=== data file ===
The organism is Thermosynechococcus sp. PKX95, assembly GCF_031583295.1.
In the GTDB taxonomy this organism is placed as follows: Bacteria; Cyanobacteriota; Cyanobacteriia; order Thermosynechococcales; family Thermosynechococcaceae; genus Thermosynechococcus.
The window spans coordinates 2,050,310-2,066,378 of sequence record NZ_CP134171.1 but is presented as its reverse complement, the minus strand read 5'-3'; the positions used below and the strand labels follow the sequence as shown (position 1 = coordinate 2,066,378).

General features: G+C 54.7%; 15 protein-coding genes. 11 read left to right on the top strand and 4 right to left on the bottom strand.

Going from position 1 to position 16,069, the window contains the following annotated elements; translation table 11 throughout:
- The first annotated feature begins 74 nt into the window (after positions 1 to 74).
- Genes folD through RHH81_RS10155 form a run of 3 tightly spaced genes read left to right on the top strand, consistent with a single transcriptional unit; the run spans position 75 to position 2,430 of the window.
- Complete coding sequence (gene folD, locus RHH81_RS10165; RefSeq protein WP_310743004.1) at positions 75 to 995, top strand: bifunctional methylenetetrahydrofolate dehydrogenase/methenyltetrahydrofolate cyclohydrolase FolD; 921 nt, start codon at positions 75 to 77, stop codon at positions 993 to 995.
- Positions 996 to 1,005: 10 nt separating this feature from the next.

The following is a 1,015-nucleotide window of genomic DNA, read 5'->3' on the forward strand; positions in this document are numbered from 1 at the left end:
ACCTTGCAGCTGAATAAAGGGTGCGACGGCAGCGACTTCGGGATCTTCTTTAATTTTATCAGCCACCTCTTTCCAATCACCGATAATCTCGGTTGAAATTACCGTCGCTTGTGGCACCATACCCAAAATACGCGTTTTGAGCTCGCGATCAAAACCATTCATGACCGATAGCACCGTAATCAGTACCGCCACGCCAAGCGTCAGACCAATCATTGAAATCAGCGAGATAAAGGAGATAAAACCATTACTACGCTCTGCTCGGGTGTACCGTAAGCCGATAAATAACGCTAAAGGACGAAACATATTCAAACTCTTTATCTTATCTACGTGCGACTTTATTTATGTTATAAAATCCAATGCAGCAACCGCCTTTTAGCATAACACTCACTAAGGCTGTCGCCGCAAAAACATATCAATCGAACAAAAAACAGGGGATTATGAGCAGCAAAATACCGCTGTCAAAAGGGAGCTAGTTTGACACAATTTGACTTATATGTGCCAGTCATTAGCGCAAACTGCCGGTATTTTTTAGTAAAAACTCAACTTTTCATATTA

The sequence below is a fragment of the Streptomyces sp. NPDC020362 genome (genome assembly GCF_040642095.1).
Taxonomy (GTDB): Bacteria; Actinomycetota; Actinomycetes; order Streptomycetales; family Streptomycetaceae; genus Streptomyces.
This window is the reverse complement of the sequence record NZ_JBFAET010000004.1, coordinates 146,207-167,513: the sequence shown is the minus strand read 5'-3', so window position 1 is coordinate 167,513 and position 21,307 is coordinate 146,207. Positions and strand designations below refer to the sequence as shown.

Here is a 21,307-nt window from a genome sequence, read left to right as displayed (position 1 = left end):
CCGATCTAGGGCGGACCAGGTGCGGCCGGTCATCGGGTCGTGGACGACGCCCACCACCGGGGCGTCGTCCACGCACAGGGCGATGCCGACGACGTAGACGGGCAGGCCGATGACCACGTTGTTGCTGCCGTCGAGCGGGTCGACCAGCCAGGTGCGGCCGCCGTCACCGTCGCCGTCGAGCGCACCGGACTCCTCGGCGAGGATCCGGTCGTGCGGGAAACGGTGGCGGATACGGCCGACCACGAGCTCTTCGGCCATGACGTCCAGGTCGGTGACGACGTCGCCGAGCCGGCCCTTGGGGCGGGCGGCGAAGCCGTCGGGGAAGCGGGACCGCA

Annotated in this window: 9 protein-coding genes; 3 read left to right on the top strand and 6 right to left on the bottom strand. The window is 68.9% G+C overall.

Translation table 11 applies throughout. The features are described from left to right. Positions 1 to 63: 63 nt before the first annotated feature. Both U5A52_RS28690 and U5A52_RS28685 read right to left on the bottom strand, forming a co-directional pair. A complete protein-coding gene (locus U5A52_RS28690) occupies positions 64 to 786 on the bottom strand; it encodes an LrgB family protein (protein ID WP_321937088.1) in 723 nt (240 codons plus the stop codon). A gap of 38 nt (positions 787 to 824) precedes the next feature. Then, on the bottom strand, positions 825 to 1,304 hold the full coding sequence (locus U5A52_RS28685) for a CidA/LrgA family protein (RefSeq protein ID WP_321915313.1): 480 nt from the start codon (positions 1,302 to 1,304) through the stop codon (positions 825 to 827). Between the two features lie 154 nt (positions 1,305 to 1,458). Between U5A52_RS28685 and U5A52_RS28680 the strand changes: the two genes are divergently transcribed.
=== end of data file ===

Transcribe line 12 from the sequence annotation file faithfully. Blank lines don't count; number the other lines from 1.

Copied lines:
The sequence below is a fragment of the Streptomyces sp. NPDC020362 genome (genome assembly GCF_040642095.1).